Warning: Contains Plot Spoilers!
By Brent Hartinger
Zach lives with his grandparents on a remote island in Puget Sound in Washington State. With only his little brother, Gilbert, to keep him company, Zach feels cut off from the world. But when Gilbert is kidnapped, Zach tries the only thing he can think of to find him: astral projection. Soon, his spirit is soaring through the strange and boundless astral realm—a shadow place. While searching for his brother, Zach meets a boy named Emory, another astral traveler who’s intriguing (and cute).
As Zach and Emory track the kidnappers from the astral realm, their bond grows—but each moment could be Gilbert’s last. Even worse, there’s a menacing, centuries-old creature in their midst that devours souls and possesses physical bodies. And it’s hungry for Zach.
Major Themes and Ideas
(1) No one is an island (at least if he doesn’t want to be). People are much more powerful when working together than they are as individuals.
(2) Little by little, evil acts change a person in a fundamental way.
(3) The universe is a place of both endless wonder, but also profound danger.
(4) True power is discipline of the mind.
(1) Throughout the book, shadows and darkeness are used as metaphors. What are they metaphors for?
(2) How is Zach different at the end of the book than he was at the beginning? How does the author illustrate the change in Zach’s emotional and psychological state? What does the metaphor of Hinder Island represent, and what is the meaning of its name?
(3) The author has said he deliberately intended there to be parallels between the cyber-world and the astral dimension. How are the two realms alike, and how are they different? How is the danger that Zach and Emory find in the astral realm like the danger a teenager might find online?
(4) Many philosophies and religion believe that a “spiritual” realm exists beyond the physical one, and that people can sometimes travel there, either before or after death. Do you believe in such a realm? Is it possible to “prove” such a place or such travel exists and, if so, how? Why do you think that people believe in such a place even if they can’t prove it?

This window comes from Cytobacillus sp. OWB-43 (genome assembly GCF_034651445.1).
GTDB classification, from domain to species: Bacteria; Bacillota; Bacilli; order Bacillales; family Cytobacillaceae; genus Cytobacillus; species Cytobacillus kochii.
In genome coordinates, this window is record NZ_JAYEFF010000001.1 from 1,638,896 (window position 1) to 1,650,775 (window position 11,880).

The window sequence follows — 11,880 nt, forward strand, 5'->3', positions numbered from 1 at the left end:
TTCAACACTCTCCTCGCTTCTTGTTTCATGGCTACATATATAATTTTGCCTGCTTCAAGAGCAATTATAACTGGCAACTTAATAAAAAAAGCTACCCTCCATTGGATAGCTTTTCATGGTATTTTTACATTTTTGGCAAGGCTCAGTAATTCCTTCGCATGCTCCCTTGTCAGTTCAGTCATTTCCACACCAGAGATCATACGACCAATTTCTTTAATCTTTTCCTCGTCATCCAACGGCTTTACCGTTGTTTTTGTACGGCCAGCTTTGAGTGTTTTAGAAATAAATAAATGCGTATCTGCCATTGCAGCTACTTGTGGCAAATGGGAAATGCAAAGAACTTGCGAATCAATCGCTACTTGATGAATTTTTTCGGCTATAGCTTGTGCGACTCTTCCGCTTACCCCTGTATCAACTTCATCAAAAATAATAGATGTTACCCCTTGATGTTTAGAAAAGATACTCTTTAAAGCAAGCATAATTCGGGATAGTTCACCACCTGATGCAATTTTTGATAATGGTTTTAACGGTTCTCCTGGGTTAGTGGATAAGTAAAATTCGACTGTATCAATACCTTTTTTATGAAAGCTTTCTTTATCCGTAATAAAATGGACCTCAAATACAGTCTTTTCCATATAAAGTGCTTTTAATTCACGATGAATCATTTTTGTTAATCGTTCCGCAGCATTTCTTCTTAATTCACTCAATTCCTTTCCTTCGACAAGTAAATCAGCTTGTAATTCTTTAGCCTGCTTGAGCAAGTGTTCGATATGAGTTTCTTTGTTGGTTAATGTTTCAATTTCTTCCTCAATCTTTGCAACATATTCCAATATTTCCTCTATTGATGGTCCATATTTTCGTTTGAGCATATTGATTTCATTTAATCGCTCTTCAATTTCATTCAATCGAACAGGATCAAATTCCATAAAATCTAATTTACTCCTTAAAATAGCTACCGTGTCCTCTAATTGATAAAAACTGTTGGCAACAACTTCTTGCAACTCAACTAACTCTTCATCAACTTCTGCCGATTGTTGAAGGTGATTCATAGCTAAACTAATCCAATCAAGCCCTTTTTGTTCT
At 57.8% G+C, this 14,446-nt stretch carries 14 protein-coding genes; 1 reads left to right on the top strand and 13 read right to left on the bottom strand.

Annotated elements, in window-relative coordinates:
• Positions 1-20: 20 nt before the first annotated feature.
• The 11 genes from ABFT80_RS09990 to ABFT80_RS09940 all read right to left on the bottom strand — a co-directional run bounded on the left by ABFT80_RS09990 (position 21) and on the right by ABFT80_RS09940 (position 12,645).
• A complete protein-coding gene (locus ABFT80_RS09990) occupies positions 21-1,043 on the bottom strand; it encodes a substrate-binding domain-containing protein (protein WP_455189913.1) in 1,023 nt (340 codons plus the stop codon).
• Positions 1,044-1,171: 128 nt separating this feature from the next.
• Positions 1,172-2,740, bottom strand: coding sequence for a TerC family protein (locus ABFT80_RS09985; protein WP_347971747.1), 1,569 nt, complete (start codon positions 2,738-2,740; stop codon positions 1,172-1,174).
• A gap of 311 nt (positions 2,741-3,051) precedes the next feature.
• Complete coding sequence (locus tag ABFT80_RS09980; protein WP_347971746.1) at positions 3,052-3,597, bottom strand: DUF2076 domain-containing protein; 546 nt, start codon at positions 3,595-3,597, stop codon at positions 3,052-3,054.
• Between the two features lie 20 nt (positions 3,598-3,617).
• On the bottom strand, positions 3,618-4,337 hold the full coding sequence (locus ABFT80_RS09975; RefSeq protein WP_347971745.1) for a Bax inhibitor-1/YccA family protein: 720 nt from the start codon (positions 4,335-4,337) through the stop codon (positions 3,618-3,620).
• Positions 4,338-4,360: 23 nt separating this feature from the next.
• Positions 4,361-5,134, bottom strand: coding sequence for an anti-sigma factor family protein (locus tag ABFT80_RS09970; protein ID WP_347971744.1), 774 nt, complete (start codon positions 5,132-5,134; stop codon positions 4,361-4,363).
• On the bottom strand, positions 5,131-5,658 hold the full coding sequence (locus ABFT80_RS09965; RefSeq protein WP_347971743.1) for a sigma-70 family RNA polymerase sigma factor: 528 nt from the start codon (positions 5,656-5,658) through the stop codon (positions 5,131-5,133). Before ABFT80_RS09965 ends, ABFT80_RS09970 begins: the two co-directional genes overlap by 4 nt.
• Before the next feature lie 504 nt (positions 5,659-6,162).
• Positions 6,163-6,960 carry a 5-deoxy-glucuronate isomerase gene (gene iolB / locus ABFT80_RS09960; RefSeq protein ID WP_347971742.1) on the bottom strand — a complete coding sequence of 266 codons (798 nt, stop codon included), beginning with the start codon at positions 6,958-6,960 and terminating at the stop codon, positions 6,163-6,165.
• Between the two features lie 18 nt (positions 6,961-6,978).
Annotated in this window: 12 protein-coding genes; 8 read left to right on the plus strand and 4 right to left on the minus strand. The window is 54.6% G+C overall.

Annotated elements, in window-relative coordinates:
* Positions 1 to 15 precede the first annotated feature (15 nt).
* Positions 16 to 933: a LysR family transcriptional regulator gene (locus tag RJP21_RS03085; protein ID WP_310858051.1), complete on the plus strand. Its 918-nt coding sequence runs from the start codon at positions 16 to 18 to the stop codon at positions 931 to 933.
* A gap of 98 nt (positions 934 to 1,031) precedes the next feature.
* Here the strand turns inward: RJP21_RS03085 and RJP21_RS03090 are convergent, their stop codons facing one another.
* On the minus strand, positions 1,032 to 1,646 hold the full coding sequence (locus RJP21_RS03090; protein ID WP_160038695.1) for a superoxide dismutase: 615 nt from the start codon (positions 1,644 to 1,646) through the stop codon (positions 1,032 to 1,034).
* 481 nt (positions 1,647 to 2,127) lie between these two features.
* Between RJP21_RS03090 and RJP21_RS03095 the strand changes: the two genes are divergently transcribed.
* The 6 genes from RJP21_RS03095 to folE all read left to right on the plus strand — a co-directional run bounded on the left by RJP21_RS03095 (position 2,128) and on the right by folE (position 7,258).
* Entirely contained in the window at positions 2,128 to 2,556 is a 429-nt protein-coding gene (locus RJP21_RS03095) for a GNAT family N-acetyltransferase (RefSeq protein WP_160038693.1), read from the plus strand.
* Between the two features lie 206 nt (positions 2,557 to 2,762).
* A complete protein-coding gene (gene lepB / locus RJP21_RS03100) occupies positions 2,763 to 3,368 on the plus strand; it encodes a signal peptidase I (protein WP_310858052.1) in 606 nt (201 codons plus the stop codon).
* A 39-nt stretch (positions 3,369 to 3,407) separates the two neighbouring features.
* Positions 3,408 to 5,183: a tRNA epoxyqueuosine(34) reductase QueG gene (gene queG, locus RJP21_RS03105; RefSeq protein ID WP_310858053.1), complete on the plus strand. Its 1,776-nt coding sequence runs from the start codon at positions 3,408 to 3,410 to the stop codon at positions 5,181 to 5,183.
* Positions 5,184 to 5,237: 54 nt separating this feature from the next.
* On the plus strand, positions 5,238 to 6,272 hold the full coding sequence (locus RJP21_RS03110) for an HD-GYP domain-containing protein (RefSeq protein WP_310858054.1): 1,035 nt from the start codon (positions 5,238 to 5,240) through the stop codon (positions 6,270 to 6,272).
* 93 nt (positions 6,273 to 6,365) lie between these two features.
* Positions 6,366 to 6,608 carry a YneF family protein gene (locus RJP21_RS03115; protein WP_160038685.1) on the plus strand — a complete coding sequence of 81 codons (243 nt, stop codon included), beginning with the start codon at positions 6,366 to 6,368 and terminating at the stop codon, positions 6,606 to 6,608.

(5) Zach and Emory become intimate very quickly. Is this possible or realistic? Have you ever had the experience of external events making you feel close to someone you might not otherwise have bonded with? Why do you think this happens?
(6) Over the course of the book, Zach has the experience of realizing that something he desperately wanted—a connection with another person—was with him all along in the form of his little brother Gilbert, but he didn’t quite realize it until after Gilbert was gone. Have you ever had the experience of taking something for granted until after it was gone?
(7) Zach takes a shortcut into the astral dimension. What’s the danger in taking a shortcut? Do shortcuts ever have a place in life? Is it necessary to sometimes make mistakes in order to learn? Are there “good” shortcuts and “bad” ones? Which did Zach take?
(8) What exactly happens when Zach and Emory are hanging in space above the earth? How is what they do the same as a sexual encounter, and how is it different?
(9) Does a person exist apart from his or her physical “body”? Do you believe in the existence of the human soul? If the soul or spirit don’t exist, does that mean human existence is somehow less valuable or meaningful?
Suggested Class Projects
(1) Study the history of astral projection and spiritual travel, and its relation to some of the world’s major religions.
(2) Study island life. If there are islands nearby where you live, consider or assign a visit to an island, especially if it is not connected to the mainland via a bridge. Have students try to observe and write about the ways in which people and communities are different on an island than they tend to be on the mainland.
(3) Explore meditation.